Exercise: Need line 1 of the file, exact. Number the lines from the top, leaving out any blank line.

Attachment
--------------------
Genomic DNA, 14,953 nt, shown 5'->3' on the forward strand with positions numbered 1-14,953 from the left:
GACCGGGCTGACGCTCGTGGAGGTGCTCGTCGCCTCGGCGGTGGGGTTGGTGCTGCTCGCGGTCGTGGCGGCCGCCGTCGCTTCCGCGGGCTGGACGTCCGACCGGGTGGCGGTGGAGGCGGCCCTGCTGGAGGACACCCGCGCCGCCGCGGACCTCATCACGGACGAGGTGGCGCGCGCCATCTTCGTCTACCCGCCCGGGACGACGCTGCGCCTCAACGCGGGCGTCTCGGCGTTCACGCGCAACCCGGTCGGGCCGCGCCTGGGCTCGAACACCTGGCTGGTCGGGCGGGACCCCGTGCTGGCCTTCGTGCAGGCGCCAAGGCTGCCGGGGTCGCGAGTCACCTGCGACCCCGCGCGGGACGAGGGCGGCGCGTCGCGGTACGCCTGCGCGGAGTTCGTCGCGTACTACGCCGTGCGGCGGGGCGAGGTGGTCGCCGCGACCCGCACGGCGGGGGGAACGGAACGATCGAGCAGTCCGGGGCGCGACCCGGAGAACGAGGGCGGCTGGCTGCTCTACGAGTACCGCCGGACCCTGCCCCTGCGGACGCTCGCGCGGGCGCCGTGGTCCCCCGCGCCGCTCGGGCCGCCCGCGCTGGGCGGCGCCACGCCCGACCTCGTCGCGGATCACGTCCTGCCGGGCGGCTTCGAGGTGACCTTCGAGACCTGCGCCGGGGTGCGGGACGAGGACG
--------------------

Genomic DNA, 14,953 nt, shown 5'->3' on the forward strand with positions numbered 1-14,953 from the left: